The local sports memorabilia types couldn't get over Robert G. Urban's gall. He set up a booth in a mall, put a few old Baltimore Colts things out for sale. The next thing they knew, he was calling himself Mr. Memorabilia. Mr. Who?
Some veteran collectors had been at it 10, 20 years -- before prices went wild, before the slick New York auction catalogs appeared and the skybox crowd got into the act. Then comes Mr. Memorabilia, a former artist with a prison record who knew next to nothing about sports.
Mr. Memorabilia? Try Mr. Upstart, Mr. Chutzpah. What nerve.
Now, seven years later, some folks look at Urban and see further evidence that the country's gone mad. But then, if someone wanted to pay you $1 million for a baseball, what would you do? Turn it down?
Nobody's offered yet, but that's what Urban is asking -- a million for one baseball. Why not? says Urban, who runs a national sports memorabilia auction from Sykesville. After all, this is the ball Cal Ripken Jr. hit for a homer at Camden Yards on Sept. 5, 1995, the day he tied Lou Gehrig's record of 2,130 consecutive games played.
Never mind that the home run had nothing to do with the record. Never mind that this baseball has virtually nothing more to do with that moment in sports history than any other ball used that evening. Urban refers to it as the "million-dollar ball," as if its value were established as immutably as a $20 bill. The last price paid for it was just over $41,000, which was extraordinary enough as these things go.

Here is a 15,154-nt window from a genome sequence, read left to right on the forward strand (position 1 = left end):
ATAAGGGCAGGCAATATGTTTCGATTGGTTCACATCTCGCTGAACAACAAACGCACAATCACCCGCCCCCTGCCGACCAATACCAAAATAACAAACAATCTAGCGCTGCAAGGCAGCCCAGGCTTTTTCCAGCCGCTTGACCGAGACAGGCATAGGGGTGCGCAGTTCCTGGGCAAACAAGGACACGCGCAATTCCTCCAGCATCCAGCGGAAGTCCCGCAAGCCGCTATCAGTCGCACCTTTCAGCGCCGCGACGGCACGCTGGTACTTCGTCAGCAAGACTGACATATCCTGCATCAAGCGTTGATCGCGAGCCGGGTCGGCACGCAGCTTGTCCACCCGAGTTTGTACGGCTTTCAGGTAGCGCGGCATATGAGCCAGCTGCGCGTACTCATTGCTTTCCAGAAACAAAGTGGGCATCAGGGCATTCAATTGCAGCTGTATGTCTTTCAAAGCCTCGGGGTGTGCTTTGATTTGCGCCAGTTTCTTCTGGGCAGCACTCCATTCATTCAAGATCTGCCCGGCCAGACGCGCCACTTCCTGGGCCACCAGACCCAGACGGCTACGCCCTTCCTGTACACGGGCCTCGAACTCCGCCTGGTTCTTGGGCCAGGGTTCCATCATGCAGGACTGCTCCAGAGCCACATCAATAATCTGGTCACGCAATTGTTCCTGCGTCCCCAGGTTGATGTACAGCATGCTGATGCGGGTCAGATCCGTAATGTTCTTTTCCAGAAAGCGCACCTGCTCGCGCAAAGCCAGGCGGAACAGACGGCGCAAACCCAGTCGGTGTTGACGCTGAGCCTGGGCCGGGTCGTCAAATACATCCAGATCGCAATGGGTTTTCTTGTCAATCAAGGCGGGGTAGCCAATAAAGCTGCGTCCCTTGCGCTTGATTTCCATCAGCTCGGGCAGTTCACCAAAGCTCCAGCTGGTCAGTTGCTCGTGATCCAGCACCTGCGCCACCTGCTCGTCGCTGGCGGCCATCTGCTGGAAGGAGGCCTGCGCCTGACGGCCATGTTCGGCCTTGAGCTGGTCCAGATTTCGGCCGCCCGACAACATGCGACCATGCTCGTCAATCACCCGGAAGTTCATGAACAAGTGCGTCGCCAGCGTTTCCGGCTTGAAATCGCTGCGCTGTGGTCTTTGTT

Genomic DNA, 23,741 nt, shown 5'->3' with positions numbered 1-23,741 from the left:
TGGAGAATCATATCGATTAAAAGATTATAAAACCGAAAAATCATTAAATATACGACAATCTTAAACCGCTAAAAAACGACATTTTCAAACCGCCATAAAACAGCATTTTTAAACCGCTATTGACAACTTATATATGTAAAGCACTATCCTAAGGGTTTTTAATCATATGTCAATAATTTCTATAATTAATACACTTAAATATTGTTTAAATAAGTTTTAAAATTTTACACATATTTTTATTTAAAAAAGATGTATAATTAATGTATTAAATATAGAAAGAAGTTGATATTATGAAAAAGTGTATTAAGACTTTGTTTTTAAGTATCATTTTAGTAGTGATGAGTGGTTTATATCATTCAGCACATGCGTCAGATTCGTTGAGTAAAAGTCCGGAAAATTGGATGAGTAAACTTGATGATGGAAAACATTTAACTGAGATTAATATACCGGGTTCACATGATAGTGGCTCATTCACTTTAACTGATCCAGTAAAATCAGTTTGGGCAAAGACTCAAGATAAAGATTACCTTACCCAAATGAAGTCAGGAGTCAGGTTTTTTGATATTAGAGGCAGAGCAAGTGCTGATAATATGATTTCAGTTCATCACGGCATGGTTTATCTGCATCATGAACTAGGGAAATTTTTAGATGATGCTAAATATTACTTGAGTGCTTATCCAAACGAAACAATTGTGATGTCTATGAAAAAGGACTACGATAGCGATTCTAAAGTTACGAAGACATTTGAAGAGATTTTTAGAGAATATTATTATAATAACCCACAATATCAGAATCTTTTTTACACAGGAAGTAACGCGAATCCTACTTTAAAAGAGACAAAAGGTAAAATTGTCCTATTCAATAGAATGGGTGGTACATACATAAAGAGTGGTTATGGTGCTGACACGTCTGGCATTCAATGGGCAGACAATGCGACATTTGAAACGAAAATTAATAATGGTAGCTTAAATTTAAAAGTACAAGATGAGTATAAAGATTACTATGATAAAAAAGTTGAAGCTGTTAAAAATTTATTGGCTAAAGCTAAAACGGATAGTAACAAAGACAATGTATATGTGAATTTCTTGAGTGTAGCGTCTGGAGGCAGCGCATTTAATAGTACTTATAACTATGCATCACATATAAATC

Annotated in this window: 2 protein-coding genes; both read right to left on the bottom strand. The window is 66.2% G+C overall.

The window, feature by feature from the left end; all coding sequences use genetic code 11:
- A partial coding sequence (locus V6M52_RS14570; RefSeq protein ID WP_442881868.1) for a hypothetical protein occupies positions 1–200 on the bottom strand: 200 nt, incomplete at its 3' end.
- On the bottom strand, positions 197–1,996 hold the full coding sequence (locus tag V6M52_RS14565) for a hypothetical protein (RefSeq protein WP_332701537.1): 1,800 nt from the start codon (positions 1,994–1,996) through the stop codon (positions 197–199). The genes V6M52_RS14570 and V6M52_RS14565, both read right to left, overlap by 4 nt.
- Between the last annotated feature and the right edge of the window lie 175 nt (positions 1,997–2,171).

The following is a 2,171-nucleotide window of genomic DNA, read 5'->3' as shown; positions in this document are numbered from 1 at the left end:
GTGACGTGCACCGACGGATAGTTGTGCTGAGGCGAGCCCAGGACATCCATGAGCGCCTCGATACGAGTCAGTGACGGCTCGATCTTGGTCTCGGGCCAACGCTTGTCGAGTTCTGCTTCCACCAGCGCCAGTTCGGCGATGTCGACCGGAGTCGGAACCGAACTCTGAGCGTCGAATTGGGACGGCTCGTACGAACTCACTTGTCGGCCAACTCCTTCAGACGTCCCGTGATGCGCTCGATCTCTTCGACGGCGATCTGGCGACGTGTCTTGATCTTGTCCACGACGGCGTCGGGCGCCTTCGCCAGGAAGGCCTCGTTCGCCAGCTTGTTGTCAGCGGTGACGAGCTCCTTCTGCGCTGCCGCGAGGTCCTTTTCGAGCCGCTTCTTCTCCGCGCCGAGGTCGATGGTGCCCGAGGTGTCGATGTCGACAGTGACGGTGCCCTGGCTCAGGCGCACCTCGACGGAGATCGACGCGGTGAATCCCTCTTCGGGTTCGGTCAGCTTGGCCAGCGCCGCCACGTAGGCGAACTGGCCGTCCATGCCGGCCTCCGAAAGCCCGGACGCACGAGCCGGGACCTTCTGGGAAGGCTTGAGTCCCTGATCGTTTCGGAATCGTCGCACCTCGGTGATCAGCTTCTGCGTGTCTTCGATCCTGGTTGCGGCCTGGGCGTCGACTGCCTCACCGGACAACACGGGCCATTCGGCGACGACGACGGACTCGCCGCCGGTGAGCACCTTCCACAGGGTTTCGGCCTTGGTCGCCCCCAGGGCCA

No matter. Here's how Urban sees it:
"We're not talking about its collectible value. We're talking about the value that that ball will generate to the person who buys it. And that media attention and promotional value is why it's worth a million dollars. When you look at a 30-second spot for a Super Bowl commercial at $1.2 million and you're going to be seeing it for only 30 seconds one time. Now all of a sudden think about buying this ball for $1 million. And you're not going to be on for 30 seconds. You're going to make the front page of USA Today. You're going to make the front page of practically everything in this country. You're going to be on CNN every 30 minutes."
The pitch goes on and on. A pitch so stupendous that it has value if it sells nothing at all.
How much value? Hard to say. How much is this story worth?
This story and several others have been triggered by the pitch. Urban got a blurb on Page 1 of USA Today last fall just by announcing that the ball's owner, an anonymous business person in Western Maryland, whom he represents, would sell the ball for $1 million. And so Urban, a regular guy raised in Baltimore County, thrust himself into the megabucks game of sports memorabilia, wherein a Honus Wagner baseball card sells at auction for $640,000, wherein an Oriole fan gets $300,000 invested in an annuity for Eddie Murray's 500th homer ball, wherein Charlie Sheen pays $90,000 for a baseball that supposedly rolled through Bill Buckner's legs in the 1986 World Series.
A roadside attraction